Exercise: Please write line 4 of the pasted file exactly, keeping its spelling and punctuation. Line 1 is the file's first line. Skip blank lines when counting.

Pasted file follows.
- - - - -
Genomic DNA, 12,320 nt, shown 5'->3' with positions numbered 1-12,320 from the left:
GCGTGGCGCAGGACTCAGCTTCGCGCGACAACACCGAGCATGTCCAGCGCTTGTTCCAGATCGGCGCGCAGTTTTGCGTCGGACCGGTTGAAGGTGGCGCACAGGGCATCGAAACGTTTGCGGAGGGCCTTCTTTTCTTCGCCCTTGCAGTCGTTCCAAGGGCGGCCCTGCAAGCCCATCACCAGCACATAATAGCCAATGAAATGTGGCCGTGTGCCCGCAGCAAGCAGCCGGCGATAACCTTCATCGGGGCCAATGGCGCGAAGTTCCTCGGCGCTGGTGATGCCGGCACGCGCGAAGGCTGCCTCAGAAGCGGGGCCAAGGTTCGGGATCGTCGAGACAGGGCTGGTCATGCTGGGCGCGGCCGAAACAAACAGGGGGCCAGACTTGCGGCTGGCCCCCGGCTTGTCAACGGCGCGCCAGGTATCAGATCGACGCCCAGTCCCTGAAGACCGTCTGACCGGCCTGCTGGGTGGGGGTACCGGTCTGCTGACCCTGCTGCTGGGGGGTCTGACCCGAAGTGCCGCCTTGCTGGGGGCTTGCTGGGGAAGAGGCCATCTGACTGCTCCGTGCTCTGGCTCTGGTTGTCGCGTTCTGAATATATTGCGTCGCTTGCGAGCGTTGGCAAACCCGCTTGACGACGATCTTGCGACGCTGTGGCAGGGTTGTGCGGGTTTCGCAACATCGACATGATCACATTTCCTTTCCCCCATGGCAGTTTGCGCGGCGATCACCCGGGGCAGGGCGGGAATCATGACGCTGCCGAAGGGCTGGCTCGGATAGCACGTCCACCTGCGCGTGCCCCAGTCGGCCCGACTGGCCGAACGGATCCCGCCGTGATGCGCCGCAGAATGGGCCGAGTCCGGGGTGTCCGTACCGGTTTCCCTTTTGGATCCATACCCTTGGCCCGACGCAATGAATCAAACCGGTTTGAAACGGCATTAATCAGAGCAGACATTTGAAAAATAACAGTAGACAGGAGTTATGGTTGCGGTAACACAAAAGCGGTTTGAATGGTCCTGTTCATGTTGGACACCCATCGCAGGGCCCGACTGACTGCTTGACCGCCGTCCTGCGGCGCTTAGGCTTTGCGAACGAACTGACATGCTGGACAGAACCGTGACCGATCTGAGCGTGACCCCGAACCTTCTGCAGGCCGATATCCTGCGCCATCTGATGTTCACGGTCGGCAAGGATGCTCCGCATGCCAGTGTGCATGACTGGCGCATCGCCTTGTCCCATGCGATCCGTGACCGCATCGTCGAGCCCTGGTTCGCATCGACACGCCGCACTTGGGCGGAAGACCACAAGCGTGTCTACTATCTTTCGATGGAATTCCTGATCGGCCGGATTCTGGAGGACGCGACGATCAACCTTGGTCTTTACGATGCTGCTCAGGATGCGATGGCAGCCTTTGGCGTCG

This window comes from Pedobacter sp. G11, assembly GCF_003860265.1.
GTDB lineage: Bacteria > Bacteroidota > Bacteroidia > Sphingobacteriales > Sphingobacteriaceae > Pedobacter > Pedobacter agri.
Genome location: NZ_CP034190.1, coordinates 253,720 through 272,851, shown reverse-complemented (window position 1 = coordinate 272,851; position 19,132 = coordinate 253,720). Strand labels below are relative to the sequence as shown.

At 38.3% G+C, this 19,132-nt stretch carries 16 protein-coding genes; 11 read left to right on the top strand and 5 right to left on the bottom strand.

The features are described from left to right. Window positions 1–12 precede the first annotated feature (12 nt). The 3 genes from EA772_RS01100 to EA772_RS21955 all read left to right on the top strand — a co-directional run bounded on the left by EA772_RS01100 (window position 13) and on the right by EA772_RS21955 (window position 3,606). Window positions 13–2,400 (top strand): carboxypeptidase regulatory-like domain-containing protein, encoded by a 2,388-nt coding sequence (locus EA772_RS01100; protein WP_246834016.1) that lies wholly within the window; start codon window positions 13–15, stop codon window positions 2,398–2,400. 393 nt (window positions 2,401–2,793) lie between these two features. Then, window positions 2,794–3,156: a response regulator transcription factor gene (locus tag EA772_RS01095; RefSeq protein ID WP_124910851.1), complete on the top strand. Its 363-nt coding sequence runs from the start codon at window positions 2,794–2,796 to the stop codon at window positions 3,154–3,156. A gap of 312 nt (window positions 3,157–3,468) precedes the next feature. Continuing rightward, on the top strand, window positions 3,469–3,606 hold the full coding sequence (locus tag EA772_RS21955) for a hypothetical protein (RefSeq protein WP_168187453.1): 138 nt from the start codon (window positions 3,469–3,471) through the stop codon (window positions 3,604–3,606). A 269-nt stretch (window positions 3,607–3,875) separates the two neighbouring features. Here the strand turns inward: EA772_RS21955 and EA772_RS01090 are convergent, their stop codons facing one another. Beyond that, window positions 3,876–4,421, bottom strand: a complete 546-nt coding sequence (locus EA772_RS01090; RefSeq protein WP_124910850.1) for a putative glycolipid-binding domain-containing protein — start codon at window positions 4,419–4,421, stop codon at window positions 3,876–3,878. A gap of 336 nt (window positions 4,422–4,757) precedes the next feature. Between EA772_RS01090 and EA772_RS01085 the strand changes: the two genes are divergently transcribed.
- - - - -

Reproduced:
GTDB lineage: Bacteria > Bacteroidota > Bacteroidia > Sphingobacteriales > Sphingobacteriaceae > Pedobacter > Pedobacter agri.